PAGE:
“Mentally, it’s very challenging. For the batting when you have ball after ball coming at you, I didn’t find it difficult physically, it was just the concentration, am I standing in the right place? Are my hands right?

“You have to think of a lot of things before the ball actually comes at you and before you know it, it has whizzed past you, and timing, there is an awful lot in it.

“To be honest I am a fan of it now. I would actually sit down and watch it now because I have experienced it and I know what it’s like to be in their shoes now, so to speak.

“It definitely, definitely has changed my perception.”

As two sports which require an immense level of hand-eye co-ordination, it is perhaps a bit surprising that there is not more of a crossover between the two.

In his book, Pat Bracken discovered there were almost 260 cricket teams playing on a weekly basis in Tipperary in the 19th century and one of Maher’s forefathers was an active member.

Source: AIB Bank/YouTube

For obvious reasons, the sport didn’t filter down through the generations and the All-Ireland winner agrees that it was something he would have liked to pick up from an early age.

“It’s similar to hurling in that it is very technical and technique has a lot to do with it, in terms of batting, so if I had a bit more time, I might have done a bit better,” he continued

“From talking to the lads over there, it’s something you need to do from a young age. I suppose the attributes you have as a hurler do cross over, the hand-eye co-ordination.

“If someone said to me, ‘do you want to go to a game?’, as a pastime I would definitely do it. It is enjoyable because you do have a lot of things like the fielding, that’s good craic, you’re standing out there trying to catch it, I enjoyed that.

“I definitely would. There’s one of the lads at home and he’s a fanatic, he was onto me, ‘oh, we’ll start playing a few games during the summer’ and I was ‘yeah, yeah, yeah’.”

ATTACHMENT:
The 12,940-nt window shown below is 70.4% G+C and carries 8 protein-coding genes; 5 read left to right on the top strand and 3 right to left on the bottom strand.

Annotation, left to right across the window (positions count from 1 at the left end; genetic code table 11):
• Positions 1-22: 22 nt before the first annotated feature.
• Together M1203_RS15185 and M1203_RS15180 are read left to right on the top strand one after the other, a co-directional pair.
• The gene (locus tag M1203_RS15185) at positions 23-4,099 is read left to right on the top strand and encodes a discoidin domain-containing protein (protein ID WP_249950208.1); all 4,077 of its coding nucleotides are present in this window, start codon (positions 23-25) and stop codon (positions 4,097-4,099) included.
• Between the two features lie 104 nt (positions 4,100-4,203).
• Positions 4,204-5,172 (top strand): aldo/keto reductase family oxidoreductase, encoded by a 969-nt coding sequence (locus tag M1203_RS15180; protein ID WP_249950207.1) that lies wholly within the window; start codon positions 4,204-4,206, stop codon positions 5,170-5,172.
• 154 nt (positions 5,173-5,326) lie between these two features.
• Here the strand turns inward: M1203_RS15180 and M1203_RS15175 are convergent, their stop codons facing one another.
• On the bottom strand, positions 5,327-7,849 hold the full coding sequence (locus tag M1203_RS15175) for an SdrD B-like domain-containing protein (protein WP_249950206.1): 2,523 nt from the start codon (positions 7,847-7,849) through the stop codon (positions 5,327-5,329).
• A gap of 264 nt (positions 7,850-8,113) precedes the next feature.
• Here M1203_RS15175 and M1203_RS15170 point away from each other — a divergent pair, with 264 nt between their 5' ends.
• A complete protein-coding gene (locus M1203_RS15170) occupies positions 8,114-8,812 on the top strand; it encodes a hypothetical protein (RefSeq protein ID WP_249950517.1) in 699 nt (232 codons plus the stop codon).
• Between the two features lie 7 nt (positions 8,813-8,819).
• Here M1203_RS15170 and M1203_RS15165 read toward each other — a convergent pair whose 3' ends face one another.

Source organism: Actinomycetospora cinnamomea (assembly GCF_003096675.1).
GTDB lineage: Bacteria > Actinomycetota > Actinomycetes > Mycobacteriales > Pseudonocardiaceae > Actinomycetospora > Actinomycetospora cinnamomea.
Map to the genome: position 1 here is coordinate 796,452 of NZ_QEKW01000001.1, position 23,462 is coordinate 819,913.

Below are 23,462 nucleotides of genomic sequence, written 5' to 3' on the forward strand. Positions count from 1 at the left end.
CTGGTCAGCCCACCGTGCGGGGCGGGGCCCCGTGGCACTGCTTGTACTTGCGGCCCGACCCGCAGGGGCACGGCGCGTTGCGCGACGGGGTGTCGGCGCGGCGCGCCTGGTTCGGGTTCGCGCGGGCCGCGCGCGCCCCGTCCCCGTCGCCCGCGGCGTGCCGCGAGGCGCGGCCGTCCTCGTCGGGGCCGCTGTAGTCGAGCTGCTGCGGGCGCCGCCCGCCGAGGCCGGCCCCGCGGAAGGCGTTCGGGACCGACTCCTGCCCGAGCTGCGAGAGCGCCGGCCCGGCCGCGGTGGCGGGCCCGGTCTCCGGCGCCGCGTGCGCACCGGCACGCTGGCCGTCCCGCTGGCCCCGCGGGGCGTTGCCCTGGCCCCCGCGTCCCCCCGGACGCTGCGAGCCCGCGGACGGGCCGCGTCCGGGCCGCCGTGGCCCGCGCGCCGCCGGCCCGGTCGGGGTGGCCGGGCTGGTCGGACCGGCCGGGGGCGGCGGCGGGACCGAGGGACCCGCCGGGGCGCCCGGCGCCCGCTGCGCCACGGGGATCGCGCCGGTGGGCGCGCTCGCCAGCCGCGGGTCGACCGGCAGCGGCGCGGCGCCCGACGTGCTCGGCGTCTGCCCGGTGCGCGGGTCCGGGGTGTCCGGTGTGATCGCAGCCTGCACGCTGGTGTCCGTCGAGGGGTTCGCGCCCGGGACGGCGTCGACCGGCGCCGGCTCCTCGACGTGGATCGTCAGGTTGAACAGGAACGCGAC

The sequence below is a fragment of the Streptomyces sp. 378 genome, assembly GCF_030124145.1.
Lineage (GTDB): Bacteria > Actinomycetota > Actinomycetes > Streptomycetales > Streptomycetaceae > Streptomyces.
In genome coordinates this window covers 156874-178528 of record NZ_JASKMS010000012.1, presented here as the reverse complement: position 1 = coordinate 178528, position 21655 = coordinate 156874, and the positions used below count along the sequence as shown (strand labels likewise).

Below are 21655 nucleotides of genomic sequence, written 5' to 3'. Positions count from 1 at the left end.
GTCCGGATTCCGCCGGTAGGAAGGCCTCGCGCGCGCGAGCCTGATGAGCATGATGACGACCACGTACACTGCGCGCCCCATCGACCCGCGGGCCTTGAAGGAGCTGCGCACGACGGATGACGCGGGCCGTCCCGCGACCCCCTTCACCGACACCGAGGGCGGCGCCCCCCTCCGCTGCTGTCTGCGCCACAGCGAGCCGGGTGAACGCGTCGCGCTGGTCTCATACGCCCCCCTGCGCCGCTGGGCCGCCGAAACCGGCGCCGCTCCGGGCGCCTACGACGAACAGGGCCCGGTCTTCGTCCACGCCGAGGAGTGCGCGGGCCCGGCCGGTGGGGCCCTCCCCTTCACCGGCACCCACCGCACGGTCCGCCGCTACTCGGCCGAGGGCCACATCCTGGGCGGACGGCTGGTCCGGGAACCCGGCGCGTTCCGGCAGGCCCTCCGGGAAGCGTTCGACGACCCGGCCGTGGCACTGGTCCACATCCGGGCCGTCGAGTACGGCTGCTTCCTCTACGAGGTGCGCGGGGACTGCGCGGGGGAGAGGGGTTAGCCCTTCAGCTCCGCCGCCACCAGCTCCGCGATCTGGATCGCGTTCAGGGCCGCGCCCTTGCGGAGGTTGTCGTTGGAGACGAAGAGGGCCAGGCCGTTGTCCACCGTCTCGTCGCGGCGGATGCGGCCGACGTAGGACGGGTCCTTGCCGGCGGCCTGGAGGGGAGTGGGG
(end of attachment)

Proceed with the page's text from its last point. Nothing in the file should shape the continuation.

The Big Bash League, which is arguably the leading Twenty20 tournament in the world, is a completely different form of cricket to the one Maher’s great grandfather would have played all those years ago.

After immersing himself in the professional set-up for a week, the Borris-Ileigh man was then tasked with facing one of the Strikers’ fast-bowlers after one of their home games at the 53,000-seater Adelaide Oval.

While the speed of the bowling stood-out for the Tipp Allstar, he was intrigued by the difference in the training methods and lifestyles professionals are allowed to live.

“One of the things I took out of it was the atmosphere in training. I think in most GAA teams training is very serious and everything is like, you can’t laugh or you can’t smile nearly.

“And I just noticed that in the warm ups for the training it was all laughing and joking, it was really relaxed and everyone was laughing and I was thinking, maybe we should have that approach a little bit more in the GAA.

“That you bring a little more element of fun into your sessions. You talk about this time of the year, togging out to go out into muck and rain and hail, you need something to get you into the buzz and it really is probably a testament of a GAA player that he has the motivation to go out and go through torture in January and February every night without that.

“I won’t say it’s not fun, it is enjoyable but it’s tough going, going out in those conditions.

maher2 Source: Sportsfile

“They couldn’t get over it the fact we don’t get paid. I had a few conversations about different things, about the way it is in the GAA and the way it is with them like.

“They would have a few beers after each game, or even there was a BBQ a few days before one game and they were all there with their coach having a few beers.

“There’s no way we’d do this in the GAA. If you had a beer two or three months before a game you’d nearly be lambasted for it.

“That’s the kind of stuff that would annoy you, that you can’t even be seen to be seen out in a social setting with your friends even though you’re just sitting there drinking a sparkling water. You’re told, ‘you shouldn’t be out’ or ‘you shouldn’t be here’.”

For Maher, it’s back to reality now but he’s returned with a greater appreciation for the core values of the GAA and why, despite the obvious chasm between amateur and professional, he is in the sport of hurling and not cricket.

With summer around the corner and pre-season nets already under his belt, Maher might just follow in the footsteps of his great grandfather and don the whites this summer.

“I’m definitely a fan of it and I think I’ll put on the pads again at some stage.”